Br J Ophthalmol. 2008 Apr;92(4):509-12

Neurosteroids in the retina: neurodegenerative and neuroprotective agents in retinal degeneration.

Steroids may have a powerful role in neuronal degeneration. Recent research has revealed that steroids may influence the onset and progression of some retinal disorders as well as neurodegenerative diseases and, as in brain, they accumulate in the retina via a local synthesis (neurosteroids) and metabolism of blood-circulating steroid hormones. Their crucial role as neurodegenerative and neuroprotective agents has been also upheld in a retinal excitotoxic paradigm. These findings are reviewed especially from the emerging perspective that after an insult local changes in steroidogenic responses and consequent neurosteroid availability might turn out to be offensive or defensive cellular adaptations for the potentiation or prevention of neuronal death.

Ann N Y Acad Sci. 2003 Dec;1007:117-28

Basal deposits and drusen in eyes with age-related maculopathy: evidence for solid lipid particles.

Neutral lipid, including esterified cholesterol, and apolipoproteins B and E are abundant in basal deposits and drusen of aged and age-related maculopathy (ARM) eyes. The principal component of basal linear deposit (BlinD), a specific ARM lesion, is membranous debris, which if actually derived from membranes cannot account for extracellular neutral lipid. We therefore used a lipid-preserving ultrastructural method to obtain improved images of membranous debris. Maculas from 44 human donors (71-96 yr) were preserved <7.5 hr after death. Blocks were post-fixed in 2% osmium or osmium-tannic acid-paraphenylenediamine (OTAP) to preserve neutral lipid for thin-section transmission electron microscopic (TEM) examination. Solid particles identified by OTAP were considered closest to the in vivo state of extracellular lipids. Micrographs were examined for intermediate forms, with greatest weight given to comparable images from different preparations of same or fellow eyes. Twenty eyes of older adults (12 with ARM including fellows treated with photodynamic and radiation therapies) had adequately preserved extracellular lipid. The exterior surface of membranous debris was thicker and more electron-dense than basal infoldings of retinal pigment epithelium (RPE) cells. By OTAP, individual membranous debris profiles were solid (diameters, 80-200 nm) and formed tracks across or aggregations within basal laminar deposits. Solid particles and/or pools of neutral lipid were visible in BlinD and drusen. When processed to preserve lipid, membranous debris resembles neither membranes of surrounding cells nor vesicles possessing aqueous interiors but rather solid particles. These results are consistent with recent evidence implicating lipoprotein particles of intra-ocular origin as a potential source of neutral lipids, including esterified cholesterol, in the specific lesions of ARM.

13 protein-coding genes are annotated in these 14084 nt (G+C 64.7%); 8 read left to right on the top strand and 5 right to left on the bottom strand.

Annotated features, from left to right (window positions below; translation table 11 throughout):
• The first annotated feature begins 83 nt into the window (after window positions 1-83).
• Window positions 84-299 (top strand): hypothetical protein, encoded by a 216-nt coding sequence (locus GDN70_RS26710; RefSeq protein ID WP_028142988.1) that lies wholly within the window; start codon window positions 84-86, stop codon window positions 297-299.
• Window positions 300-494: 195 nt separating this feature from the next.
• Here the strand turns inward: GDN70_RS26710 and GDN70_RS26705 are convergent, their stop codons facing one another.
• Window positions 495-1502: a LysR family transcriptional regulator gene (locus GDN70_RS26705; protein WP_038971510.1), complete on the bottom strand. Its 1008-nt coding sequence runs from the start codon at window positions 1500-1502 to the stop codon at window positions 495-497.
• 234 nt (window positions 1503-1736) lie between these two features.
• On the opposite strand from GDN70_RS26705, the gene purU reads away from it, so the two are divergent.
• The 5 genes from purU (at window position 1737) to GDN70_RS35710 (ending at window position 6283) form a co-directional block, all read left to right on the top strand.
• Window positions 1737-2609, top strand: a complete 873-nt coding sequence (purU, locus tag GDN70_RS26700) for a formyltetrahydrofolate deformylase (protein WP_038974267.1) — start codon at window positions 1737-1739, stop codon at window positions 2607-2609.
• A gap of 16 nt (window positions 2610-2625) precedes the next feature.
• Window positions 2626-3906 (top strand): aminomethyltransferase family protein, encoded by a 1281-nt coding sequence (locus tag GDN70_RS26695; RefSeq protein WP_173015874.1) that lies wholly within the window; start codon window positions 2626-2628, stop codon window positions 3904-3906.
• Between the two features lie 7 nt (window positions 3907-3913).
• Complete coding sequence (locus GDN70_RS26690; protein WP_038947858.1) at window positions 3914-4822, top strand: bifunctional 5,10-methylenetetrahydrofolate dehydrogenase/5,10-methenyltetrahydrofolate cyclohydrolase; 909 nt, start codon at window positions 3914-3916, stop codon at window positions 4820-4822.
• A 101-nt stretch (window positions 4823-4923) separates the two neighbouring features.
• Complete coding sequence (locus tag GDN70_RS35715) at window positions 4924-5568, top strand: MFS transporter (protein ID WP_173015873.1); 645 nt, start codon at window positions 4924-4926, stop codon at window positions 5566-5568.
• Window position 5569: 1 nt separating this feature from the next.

Exp Eye Res. 2005 Jun;80(6):761-75

Role of melatonin in the eye and ocular dysfunctions.